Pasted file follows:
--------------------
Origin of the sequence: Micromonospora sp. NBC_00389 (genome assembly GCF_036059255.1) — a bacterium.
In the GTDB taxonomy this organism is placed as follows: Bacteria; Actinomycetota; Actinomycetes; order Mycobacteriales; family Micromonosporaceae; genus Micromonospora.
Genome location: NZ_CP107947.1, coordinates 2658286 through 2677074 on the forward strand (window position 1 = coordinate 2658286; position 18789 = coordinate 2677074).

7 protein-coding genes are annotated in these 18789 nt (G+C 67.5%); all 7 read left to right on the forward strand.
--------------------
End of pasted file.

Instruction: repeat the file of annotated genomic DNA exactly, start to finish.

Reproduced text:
Origin of the sequence: Micromonospora sp. NBC_00389 (genome assembly GCF_036059255.1) — a bacterium.
In the GTDB taxonomy this organism is placed as follows: Bacteria; Actinomycetota; Actinomycetes; order Mycobacteriales; family Micromonosporaceae; genus Micromonospora.
Genome location: NZ_CP107947.1, coordinates 2658286 through 2677074 on the forward strand (window position 1 = coordinate 2658286; position 18789 = coordinate 2677074).

7 protein-coding genes are annotated in these 18789 nt (G+C 67.5%); all 7 read left to right on the forward strand.